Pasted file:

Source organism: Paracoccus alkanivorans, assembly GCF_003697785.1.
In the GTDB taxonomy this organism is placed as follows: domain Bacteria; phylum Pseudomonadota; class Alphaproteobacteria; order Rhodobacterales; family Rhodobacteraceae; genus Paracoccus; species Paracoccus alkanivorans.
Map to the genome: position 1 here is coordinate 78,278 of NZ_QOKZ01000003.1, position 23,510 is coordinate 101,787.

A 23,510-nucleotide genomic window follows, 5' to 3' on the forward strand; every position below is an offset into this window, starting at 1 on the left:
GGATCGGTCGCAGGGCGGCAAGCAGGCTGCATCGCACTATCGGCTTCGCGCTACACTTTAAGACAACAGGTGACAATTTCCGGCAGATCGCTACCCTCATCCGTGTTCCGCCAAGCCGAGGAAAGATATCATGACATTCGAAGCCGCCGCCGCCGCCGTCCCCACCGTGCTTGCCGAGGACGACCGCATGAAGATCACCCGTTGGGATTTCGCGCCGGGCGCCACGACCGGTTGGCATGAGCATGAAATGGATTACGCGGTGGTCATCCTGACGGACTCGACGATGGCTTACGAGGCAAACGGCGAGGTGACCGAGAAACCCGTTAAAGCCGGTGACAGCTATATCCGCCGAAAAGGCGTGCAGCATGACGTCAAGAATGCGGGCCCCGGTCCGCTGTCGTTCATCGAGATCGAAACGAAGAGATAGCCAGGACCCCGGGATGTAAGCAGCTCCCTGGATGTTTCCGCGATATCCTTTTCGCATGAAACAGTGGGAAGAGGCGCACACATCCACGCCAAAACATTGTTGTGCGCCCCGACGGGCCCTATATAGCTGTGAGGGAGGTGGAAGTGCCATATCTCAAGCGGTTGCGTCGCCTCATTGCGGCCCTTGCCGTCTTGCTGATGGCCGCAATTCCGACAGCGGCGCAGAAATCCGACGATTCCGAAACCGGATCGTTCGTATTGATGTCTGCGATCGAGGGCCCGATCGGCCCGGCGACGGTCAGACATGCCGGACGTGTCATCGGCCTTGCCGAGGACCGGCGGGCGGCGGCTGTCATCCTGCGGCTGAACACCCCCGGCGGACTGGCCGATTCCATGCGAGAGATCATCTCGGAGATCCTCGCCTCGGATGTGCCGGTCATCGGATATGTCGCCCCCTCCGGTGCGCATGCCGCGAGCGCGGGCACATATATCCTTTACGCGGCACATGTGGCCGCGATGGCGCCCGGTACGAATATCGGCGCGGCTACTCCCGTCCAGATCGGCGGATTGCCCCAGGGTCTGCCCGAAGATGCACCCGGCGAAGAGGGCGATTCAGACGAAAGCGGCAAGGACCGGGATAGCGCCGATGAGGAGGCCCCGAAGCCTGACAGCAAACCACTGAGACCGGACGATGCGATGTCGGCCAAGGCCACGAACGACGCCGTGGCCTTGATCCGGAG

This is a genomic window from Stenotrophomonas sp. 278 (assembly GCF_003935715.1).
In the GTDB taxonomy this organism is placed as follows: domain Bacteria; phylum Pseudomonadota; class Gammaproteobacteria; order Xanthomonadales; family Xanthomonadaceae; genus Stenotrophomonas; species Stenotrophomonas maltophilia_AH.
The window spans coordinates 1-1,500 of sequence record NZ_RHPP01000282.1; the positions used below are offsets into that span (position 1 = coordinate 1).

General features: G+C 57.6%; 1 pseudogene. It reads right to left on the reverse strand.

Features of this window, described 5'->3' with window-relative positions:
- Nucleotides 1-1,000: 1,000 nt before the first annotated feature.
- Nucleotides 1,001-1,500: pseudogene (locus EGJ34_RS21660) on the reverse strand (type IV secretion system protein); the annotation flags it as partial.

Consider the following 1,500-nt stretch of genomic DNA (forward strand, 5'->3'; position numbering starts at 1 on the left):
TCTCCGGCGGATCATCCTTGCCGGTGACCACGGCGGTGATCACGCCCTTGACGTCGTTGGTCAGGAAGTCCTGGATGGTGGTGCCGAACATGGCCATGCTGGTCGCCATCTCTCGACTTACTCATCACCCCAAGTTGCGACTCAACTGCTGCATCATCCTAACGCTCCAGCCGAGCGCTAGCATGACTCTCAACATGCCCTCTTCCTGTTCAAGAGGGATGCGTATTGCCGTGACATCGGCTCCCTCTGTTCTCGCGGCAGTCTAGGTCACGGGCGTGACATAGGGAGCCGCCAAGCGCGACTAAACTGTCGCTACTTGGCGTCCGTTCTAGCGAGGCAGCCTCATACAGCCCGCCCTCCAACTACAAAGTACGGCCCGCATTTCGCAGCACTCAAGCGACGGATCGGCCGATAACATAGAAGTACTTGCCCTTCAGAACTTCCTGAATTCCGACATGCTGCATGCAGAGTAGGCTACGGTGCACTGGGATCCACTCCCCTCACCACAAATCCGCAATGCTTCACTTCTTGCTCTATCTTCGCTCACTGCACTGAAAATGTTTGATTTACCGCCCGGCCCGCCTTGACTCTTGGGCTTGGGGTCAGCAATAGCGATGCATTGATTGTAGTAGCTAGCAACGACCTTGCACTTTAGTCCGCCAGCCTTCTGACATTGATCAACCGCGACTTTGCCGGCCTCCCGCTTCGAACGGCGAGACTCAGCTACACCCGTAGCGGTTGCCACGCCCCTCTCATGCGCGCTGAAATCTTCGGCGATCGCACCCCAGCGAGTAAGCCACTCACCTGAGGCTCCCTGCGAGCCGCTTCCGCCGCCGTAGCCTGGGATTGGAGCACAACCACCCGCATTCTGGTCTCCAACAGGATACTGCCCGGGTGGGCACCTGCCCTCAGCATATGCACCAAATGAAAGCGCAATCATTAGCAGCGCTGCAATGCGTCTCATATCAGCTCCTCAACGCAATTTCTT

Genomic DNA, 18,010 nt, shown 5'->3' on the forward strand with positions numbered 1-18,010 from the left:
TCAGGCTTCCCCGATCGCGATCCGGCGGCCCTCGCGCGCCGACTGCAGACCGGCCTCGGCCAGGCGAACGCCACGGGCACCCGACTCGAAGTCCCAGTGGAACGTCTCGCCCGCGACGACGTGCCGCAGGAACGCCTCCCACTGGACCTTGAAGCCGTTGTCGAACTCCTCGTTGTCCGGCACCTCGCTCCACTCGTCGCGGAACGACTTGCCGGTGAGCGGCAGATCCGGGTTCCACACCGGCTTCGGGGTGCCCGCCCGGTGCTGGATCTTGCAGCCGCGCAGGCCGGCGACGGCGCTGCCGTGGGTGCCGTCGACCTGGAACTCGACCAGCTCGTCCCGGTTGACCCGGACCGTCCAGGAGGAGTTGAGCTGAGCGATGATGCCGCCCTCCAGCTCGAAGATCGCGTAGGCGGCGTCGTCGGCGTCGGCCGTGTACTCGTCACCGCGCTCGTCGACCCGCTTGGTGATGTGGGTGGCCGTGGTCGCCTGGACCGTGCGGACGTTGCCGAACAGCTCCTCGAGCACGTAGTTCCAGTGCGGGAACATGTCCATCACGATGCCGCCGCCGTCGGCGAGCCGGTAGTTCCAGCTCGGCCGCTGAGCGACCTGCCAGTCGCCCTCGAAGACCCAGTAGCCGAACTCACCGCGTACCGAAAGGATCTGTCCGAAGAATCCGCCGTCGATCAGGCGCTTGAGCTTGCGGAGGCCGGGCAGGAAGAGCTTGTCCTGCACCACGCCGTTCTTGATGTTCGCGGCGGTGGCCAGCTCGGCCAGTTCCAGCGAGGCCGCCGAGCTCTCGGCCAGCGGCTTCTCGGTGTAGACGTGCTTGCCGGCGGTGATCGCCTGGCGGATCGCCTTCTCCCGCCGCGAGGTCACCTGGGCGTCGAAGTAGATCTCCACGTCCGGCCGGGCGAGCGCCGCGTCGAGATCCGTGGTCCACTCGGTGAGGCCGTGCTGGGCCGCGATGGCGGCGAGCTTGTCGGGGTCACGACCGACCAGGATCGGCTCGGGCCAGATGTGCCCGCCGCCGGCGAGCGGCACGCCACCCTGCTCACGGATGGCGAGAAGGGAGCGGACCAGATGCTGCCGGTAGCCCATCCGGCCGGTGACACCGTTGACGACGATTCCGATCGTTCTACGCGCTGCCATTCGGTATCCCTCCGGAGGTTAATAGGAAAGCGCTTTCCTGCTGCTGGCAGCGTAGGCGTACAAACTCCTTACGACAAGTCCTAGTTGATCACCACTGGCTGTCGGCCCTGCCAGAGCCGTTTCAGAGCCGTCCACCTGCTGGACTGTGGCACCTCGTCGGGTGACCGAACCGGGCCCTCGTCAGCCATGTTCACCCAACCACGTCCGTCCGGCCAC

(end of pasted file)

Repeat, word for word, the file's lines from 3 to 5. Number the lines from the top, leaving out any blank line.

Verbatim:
Map to the genome: position 1 here is coordinate 78,278 of NZ_QOKZ01000003.1, position 23,510 is coordinate 101,787.

A 23,510-nucleotide genomic window follows, 5' to 3' on the forward strand; every position below is an offset into this window, starting at 1 on the left:
GGATCGGTCGCAGGGCGGCAAGCAGGCTGCATCGCACTATCGGCTTCGCGCTACACTTTAAGACAACAGGTGACAATTTCCGGCAGATCGCTACCCTCATCCGTGTTCCGCCAAGCCGAGGAAAGATATCATGACATTCGAAGCCGCCGCCGCCGCCGTCCCCACCGTGCTTGCCGAGGACGACCGCATGAAGATCACCCGTTGGGATTTCGCGCCGGGCGCCACGACCGGTTGGCATGAGCATGAAATGGATTACGCGGTGGTCATCCTGACGGACTCGACGATGGCTTACGAGGCAAACGGCGAGGTGACCGAGAAACCCGTTAAAGCCGGTGACAGCTATATCCGCCGAAAAGGCGTGCAGCATGACGTCAAGAATGCGGGCCCCGGTCCGCTGTCGTTCATCGAGATCGAAACGAAGAGATAGCCAGGACCCCGGGATGTAAGCAGCTCCCTGGATGTTTCCGCGATATCCTTTTCGCATGAAACAGTGGGAAGAGGCGCACACATCCACGCCAAAACATTGTTGTGCGCCCCGACGGGCCCTATATAGCTGTGAGGGAGGTGGAAGTGCCATATCTCAAGCGGTTGCGTCGCCTCATTGCGGCCCTTGCCGTCTTGCTGATGGCCGCAATTCCGACAGCGGCGCAGAAATCCGACGATTCCGAAACCGGATCGTTCGTATTGATGTCTGCGATCGAGGGCCCGATCGGCCCGGCGACGGTCAGACATGCCGGACGTGTCATCGGCCTTGCCGAGGACCGGCGGGCGGCGGCTGTCATCCTGCGGCTGAACACCCCCGGCGGACTGGCCGATTCCATGCGAGAGATCATCTCGGAGATCCTCGCCTCGGATGTGCCGGTCATCGGATATGTCGCCCCCTCCGGTGCGCATGCCGCGAGCGCGGGCACATATATCCTTTACGCGGCACATGTGGCCGCGATGGCGCCCGGTACGAATATCGGCGCGGCTACTCCCGTCCAGATCGGCGGATTGCCCCAGGGTCTGCCCGAAGATGCACCCGGCGAAGAGGGCGATTCAGACGAAAGCGGCAAGGACCGGGATAGCGCCGATGAGGAGGCCCCGAAGCCTGACAGCAAACCACTGAGACCGGACGATGCGATGTCGGCCAAGGCCACGAACGACGCCGTGGCCTTGATCCGGAG